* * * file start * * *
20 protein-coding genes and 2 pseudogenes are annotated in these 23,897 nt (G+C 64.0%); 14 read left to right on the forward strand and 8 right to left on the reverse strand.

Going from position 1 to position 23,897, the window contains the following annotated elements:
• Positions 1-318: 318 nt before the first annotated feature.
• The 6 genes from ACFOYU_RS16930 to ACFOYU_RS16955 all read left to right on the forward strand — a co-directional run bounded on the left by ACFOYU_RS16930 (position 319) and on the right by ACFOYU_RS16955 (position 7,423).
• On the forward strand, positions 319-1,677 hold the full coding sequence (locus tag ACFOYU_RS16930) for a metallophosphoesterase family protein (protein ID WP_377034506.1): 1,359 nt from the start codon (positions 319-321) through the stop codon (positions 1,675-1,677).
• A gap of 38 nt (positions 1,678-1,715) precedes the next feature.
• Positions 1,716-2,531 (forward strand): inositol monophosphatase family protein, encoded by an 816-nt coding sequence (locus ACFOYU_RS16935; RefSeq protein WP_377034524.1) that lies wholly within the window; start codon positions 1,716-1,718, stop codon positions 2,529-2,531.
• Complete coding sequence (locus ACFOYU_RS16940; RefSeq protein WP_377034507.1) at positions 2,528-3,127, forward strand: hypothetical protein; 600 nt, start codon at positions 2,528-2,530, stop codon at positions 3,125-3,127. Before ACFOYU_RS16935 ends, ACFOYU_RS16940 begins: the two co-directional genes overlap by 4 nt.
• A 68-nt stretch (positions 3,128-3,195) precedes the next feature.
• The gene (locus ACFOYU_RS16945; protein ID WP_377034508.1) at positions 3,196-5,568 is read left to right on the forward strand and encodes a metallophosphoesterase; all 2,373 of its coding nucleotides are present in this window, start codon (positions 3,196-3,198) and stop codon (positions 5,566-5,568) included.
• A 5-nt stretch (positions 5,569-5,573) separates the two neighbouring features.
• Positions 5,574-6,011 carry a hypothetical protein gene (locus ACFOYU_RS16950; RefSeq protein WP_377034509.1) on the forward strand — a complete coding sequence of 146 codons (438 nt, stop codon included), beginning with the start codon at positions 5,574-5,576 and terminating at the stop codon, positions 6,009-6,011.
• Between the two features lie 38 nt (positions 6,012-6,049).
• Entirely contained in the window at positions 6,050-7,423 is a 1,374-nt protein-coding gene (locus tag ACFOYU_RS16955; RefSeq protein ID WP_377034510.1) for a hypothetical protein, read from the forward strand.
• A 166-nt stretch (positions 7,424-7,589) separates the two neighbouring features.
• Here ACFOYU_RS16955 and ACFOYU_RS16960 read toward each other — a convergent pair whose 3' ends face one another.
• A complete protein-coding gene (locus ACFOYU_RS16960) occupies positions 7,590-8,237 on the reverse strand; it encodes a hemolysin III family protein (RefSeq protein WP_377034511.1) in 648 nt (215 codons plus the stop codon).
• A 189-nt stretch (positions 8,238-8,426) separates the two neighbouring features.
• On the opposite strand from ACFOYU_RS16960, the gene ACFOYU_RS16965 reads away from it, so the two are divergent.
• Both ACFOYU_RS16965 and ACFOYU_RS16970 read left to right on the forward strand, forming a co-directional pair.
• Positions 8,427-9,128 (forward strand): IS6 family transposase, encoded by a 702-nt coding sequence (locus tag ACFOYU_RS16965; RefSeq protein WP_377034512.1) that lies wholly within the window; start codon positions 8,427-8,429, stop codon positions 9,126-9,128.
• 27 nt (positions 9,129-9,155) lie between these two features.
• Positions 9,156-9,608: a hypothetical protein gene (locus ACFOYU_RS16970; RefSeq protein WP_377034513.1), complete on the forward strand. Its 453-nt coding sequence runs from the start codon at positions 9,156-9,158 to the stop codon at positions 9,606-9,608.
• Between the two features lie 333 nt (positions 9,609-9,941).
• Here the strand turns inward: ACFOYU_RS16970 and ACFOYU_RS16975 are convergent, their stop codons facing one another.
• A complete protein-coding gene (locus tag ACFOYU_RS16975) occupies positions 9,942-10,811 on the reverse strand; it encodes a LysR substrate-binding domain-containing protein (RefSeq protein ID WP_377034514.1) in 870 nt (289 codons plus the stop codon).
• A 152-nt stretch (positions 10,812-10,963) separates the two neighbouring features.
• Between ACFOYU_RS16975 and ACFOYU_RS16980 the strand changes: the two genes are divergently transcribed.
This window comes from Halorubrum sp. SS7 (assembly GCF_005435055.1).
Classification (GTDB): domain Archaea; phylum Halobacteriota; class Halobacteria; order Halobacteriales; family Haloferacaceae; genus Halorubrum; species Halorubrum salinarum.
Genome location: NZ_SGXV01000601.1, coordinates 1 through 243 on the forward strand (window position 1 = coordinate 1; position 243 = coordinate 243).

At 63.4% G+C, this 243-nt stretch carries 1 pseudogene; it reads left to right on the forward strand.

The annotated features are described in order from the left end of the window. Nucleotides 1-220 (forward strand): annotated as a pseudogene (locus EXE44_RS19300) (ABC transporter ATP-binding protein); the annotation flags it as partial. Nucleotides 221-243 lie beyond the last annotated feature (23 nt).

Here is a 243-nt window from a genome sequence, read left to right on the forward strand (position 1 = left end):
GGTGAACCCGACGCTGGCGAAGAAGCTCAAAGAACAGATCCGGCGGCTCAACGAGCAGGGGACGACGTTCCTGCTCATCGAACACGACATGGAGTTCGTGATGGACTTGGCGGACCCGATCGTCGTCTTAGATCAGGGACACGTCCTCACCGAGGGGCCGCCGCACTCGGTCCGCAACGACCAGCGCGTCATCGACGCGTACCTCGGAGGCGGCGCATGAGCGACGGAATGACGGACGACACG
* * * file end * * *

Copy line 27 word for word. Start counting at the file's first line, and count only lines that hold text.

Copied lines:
• A 152-nt stretch (positions 10,812-10,963) separates the two neighbouring features.